Mechanical ventilation may contribute to an acute or a chronic respiratory tract injury, such as atelectrauma, volutrauma, barotrauma, oxygen toxicity, and a pulmonary or systemic inflammatory response to lung trauma.undefined#ref2">2
Mechanical ventilation is respiratory support using mechanical assistance.3 The goals of mechanical ventilation are to facilitate adequate gas exchange and decrease the neonate’s work of breathing, while minimizing the risk of lung injury and optimizing comfort.4
Neonatal respiratory support is an ever-evolving field. The increased use of improved noninvasive respiratory modalities, which are generally accepted as the preferred modes of support, can reduce the need for invasive mechanical ventilation. Indications for mechanical ventilation are respiratory failure, pulmonary insufficiency, severe apnea and bradycardia, congenital cardiac disease, central nervous system disease, and surgery.
Neonates present unique challenges that complicate the use of mechanical ventilation, including noncompliant lungs; rapid, irregular respiratory rates; short inspiratory times; and limited muscle strength. In addition, the approach to respiratory support and treatment differs based on gestational age.4
In positive pressure ventilation, a breath is delivered until a specific pressure or volume is reached. There are four main categories of how pressure or volume of air is delivered:
Positive pressure ventilation measuring volume delivers more stable tidal volume (VT) (Table 1) and allows the ventilator to adjust to the patient’s lung compliance over time.5 Volume ventilation has the advantage of automatically reducing inflation pressure when lung compliance improves because the underlying pulmonary condition resolves. Volume ventilation as compared to pressure ventilation is associated with a significant reduction in the incidence of pneumothorax, hypocarbia, intraventricular hemorrhage, periventricular leukomalacia, and the duration of mechanical ventilation.3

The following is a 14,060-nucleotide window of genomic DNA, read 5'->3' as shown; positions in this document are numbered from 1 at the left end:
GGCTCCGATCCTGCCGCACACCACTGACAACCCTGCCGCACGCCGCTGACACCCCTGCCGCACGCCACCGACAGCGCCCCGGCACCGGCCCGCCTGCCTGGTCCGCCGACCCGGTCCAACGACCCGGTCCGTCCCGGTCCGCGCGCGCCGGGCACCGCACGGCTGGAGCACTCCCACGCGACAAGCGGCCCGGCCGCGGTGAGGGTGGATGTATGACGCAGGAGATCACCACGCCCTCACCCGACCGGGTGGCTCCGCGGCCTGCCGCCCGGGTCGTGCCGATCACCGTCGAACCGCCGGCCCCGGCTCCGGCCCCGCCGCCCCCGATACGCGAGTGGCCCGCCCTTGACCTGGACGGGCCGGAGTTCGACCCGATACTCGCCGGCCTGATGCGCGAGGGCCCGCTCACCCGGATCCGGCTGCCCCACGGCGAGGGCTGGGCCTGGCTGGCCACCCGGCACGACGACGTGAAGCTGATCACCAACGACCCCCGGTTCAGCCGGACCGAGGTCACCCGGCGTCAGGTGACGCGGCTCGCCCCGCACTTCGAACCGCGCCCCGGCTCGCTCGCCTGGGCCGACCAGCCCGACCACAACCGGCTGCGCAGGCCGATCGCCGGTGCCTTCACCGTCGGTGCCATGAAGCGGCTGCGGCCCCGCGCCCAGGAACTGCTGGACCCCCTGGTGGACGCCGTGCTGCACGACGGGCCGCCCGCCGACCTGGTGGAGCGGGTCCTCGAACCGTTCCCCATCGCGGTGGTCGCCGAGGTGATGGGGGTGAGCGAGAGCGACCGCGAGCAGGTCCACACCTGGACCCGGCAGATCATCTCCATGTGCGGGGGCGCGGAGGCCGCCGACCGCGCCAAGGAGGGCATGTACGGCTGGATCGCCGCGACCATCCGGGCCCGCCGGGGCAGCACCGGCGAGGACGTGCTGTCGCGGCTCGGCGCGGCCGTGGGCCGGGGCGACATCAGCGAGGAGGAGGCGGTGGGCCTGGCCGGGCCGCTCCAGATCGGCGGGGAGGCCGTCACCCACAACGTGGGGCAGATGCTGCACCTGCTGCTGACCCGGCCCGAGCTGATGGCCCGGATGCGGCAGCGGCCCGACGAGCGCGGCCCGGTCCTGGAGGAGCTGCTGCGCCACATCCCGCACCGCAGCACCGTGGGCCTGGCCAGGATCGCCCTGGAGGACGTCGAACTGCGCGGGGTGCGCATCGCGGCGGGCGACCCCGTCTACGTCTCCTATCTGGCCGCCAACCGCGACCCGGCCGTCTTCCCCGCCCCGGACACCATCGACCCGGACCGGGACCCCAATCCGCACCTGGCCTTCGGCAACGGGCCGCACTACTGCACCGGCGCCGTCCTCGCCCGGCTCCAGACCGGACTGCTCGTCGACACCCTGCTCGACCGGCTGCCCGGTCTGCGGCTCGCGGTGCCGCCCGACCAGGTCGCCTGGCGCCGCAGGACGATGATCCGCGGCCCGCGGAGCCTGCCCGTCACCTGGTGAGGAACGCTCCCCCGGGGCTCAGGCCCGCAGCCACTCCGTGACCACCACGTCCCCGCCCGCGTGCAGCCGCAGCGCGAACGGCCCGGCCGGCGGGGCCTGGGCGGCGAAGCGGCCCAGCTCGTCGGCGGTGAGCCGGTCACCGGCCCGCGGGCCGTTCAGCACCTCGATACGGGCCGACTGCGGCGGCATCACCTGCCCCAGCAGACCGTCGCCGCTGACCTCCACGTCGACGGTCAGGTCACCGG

There are two modes for how ventilation rates are determined: intermittent mandatory ventilation and patient-triggered ventilation. For patient-triggered ventilation, there are five options available.3
These various modes of mechanical ventilation are best classified based on how each breath is initiated, how the gas flow controls each breath, and how the breath ends (Table 2).
In addition to these modes of mechanical ventilation, there are high-frequency ventilation (HFV) modes, which use small VT at rapid rates. The most common forms of HFV used in the neonate are high-frequency oscillatory ventilation (HFOV) and high-frequency jet ventilation (HFJV).2,3 The advantage of HFV modes over other modes of mechanical ventilation is the ability to deliver adequate volumes with decreased airway pressure.
Indications for the use of HFV include severe lung disease that is unresponsive to other forms of mechanical ventilation, pulmonary air leaks, and pulmonary hypoplasia. Both HFOV and HFJV deliver gentle ventilation and are very effective with disorders in which carbon dioxide elimination is the major problem. Severe atelectatic disorders (e.g., respiratory distress syndrome) and obstructive disorders (e.g., meconium aspiration syndrome) have been shown to respond to HFJV.2,3 Determining the appropriate ventilator mode is based on the individual patient’s condition, disease process, and response to previous ventilatory support (Table 3).